No additional curbs on free speech by ministers: SC
Recently, the Supreme Court ruled that despite the principle of collective responsibility, personal statements of ministers, including MLAs and MPs, cannot be held to be statements of the government.
What was the matter?
- The above mentioned judgment of the Supreme Court came in the case of Kaushal Kishore Vs State of Uttar Pradesh, which deals with the 2016 Bulandshahr rape incident.
- The then Uttar Pradesh state minister and Samajwadi Party leader Azam Khan termed the incident as ‘nothing but a political conspiracy’.
- The aggrieved people had filed a petition before the apex court seeking action against Khan.
Views of Supreme Court-
- A five-judge Constitution bench headed by Justice SA Nazeer and comprising Justices BR Gavai, AS Bopanna, V Ramasubramaniam and Justice B V Nagaratna delivered the verdict.
- The apex court said that no additional restrictions can be imposed against the freedom of expression except those mentioned under Article 19(2) of the Constitution.
- The apex court said that citizens have a right to approach the court for violation of Article 19 and Article 21, but a statement made by a minister does not become actionable merely because it is inconsistent with the rights of the citizens.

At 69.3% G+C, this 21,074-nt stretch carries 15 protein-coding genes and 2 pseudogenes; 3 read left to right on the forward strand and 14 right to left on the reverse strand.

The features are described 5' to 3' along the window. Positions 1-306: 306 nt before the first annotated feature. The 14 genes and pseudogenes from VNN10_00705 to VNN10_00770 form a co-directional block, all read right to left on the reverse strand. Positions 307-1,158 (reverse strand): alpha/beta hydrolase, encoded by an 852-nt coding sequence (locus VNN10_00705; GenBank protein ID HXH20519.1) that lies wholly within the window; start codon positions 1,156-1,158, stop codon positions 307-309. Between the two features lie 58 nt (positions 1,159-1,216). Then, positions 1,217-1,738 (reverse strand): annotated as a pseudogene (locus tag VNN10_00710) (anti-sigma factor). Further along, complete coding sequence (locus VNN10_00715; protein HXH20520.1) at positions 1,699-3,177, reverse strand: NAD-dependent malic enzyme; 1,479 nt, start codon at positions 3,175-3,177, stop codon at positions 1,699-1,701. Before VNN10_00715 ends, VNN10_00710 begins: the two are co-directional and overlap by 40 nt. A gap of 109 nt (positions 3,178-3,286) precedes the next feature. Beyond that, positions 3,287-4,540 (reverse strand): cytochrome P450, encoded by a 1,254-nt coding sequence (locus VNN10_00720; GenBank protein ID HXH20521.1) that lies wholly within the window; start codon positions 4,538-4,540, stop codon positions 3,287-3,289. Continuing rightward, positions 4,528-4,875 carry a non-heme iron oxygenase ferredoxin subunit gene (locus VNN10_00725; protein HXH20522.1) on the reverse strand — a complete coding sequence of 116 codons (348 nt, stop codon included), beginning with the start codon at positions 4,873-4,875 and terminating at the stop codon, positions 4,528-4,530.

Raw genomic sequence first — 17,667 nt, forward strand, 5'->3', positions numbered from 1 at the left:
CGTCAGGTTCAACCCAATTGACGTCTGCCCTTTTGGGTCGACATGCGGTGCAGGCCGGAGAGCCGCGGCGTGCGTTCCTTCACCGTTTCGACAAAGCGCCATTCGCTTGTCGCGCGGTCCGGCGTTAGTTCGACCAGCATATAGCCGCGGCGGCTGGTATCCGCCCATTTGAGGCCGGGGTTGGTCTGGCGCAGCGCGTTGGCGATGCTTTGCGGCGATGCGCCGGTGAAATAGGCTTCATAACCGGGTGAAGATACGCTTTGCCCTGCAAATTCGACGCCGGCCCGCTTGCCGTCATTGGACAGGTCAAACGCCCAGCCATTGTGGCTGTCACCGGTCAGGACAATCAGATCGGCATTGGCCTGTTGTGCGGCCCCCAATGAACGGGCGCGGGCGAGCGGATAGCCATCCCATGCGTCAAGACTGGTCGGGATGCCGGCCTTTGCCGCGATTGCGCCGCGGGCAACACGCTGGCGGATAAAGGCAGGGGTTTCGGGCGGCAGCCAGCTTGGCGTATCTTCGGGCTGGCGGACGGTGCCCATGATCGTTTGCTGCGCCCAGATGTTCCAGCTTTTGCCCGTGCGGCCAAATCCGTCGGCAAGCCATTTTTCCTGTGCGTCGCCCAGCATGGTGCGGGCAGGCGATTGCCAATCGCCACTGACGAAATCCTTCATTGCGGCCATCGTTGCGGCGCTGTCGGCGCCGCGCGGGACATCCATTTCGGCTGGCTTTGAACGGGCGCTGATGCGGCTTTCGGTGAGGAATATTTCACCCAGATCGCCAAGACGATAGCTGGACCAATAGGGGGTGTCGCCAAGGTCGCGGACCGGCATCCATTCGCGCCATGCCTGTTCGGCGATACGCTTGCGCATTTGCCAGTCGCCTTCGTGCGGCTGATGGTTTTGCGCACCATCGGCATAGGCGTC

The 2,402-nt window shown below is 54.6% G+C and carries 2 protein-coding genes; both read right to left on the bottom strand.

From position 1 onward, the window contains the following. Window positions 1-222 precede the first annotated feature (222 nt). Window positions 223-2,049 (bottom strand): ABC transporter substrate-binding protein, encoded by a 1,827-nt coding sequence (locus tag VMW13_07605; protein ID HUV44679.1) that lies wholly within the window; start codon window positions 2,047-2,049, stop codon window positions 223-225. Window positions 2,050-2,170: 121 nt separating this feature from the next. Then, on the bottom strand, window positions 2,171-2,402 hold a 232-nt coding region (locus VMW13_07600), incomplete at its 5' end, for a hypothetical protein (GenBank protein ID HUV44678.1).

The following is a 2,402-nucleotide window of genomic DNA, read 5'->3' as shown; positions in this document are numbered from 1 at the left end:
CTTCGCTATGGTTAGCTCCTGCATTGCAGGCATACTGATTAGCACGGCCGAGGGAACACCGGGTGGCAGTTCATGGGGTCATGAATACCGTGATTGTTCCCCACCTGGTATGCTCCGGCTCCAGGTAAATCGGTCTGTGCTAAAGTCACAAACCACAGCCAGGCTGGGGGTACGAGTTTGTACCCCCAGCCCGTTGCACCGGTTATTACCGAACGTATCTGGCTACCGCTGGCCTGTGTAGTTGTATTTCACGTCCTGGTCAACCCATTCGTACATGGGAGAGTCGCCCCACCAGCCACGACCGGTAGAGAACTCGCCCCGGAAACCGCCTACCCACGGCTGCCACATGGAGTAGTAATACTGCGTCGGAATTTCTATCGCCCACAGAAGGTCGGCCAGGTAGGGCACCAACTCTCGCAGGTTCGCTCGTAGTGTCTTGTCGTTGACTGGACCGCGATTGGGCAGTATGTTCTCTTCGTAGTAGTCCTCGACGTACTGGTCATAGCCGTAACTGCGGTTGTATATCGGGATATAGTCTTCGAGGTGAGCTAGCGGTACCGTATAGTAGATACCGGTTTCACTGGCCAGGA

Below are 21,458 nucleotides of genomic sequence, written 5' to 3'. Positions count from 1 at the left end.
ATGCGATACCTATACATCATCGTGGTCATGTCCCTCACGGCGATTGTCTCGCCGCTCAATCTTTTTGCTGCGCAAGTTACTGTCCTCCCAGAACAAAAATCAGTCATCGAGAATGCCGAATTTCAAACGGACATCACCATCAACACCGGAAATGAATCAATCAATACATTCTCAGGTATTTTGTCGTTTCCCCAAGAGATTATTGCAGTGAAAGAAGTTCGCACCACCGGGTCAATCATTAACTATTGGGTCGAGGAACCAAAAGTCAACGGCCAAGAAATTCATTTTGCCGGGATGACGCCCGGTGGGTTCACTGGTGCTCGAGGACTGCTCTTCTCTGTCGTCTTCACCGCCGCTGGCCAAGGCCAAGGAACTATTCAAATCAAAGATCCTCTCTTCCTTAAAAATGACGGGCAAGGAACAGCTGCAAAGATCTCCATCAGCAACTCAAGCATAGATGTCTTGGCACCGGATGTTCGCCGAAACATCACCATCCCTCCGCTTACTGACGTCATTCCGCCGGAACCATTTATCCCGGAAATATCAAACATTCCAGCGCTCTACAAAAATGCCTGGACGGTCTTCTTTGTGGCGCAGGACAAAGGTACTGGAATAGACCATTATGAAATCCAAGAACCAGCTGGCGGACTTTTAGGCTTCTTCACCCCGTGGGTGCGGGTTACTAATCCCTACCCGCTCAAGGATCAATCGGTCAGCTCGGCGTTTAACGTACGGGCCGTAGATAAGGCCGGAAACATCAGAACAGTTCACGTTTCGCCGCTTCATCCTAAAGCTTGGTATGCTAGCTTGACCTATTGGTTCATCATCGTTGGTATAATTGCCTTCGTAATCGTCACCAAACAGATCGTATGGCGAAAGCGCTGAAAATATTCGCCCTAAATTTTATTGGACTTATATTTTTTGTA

- However, the court also said that if the statement of a public officer leads to any kind of incident or crime, then remedies can be sought against it.
- The Supreme Court said that the Prime Minister or the Chief Minister does not have disciplinary control over the members of the Council of Ministers, and in a country like ours, where there is a multi-party system and often coalition governments are formed, it is not always possible for the Prime Minister/Chief Minister to whip (take action) when a statement is made by a member of the Council of Ministers.
Article 19 (1) (a) of the Constitution
- Article 19 (1) (a) of the Indian Constitution guarantees the “right to freedom of speech and expression” to all its citizens, including the media.
- Clause (2) of Article 19 places reasonable restrictions on the above right i.e. the right to freedom of speech and expression is not absolute and restrictions can be imposed in certain cases.
These matters are the following: sovereignty and integrity of India, security of the State, friendly relations with foreign states, public order, decency or morality, contempt of court, defamation and incitement to an offence.
Source – The Hindu